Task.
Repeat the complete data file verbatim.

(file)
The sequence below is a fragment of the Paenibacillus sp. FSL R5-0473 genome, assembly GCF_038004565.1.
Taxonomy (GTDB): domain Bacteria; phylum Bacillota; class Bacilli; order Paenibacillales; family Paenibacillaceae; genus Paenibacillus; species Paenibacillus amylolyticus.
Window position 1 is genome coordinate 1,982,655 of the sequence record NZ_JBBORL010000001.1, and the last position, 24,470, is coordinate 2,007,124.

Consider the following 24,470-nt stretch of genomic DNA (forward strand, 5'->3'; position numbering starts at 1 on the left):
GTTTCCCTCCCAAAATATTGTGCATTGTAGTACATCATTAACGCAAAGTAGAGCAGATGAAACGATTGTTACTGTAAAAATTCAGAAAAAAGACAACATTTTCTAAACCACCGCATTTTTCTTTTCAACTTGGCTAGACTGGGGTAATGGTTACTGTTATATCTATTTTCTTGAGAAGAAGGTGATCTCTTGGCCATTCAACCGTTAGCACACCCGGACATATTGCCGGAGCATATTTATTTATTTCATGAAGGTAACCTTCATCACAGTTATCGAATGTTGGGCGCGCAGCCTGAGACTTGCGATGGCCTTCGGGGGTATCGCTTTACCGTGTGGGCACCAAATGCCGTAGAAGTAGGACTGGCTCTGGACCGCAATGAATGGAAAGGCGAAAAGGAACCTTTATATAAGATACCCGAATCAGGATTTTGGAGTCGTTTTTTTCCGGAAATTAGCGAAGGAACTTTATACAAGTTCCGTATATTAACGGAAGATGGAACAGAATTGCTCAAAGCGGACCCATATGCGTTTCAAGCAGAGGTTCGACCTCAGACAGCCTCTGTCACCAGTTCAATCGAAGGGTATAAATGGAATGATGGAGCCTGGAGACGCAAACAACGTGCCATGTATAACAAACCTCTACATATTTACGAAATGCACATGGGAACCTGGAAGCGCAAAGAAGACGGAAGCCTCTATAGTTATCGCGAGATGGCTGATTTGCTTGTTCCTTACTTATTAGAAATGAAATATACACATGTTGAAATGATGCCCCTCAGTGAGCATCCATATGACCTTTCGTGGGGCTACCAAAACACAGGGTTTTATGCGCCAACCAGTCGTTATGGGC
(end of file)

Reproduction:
The sequence below is a fragment of the Paenibacillus sp. FSL R5-0473 genome, assembly GCF_038004565.1.
Taxonomy (GTDB): domain Bacteria; phylum Bacillota; class Bacilli; order Paenibacillales; family Paenibacillaceae; genus Paenibacillus; species Paenibacillus amylolyticus.
Window position 1 is genome coordinate 1,982,655 of the sequence record NZ_JBBORL010000001.1, and the last position, 24,470, is coordinate 2,007,124.

Consider the following 24,470-nt stretch of genomic DNA (forward strand, 5'->3'; position numbering starts at 1 on the left):
GTTTCCCTCCCAAAATATTGTGCATTGTAGTACATCATTAACGCAAAGTAGAGCAGATGAAACGATTGTTACTGTAAAAATTCAGAAAAAAGACAACATTTTCTAAACCACCGCATTTTTCTTTTCAACTTGGCTAGACTGGGGTAATGGTTACTGTTATATCTATTTTCTTGAGAAGAAGGTGATCTCTTGGCCATTCAACCGTTAGCACACCCGGACATATTGCCGGAGCATATTTATTTATTTCATGAAGGTAACCTTCATCACAGTTATCGAATGTTGGGCGCGCAGCCTGAGACTTGCGATGGCCTTCGGGGGTATCGCTTTACCGTGTGGGCACCAAATGCCGTAGAAGTAGGACTGGCTCTGGACCGCAATGAATGGAAAGGCGAAAAGGAACCTTTATATAAGATACCCGAATCAGGATTTTGGAGTCGTTTTTTTCCGGAAATTAGCGAAGGAACTTTATACAAGTTCCGTATATTAACGGAAGATGGAACAGAATTGCTCAAAGCGGACCCATATGCGTTTCAAGCAGAGGTTCGACCTCAGACAGCCTCTGTCACCAGTTCAATCGAAGGGTATAAATGGAATGATGGAGCCTGGAGACGCAAACAACGTGCCATGTATAACAAACCTCTACATATTTACGAAATGCACATGGGAACCTGGAAGCGCAAAGAAGACGGAAGCCTCTATAGTTATCGCGAGATGGCTGATTTGCTTGTTCCTTACTTATTAGAAATGAAATATACACATGTTGAAATGATGCCCCTCAGTGAGCATCCATATGACCTTTCGTGGGGCTACCAAAACACAGGGTTTTATGCGCCAACCAGTCGTTATGGGC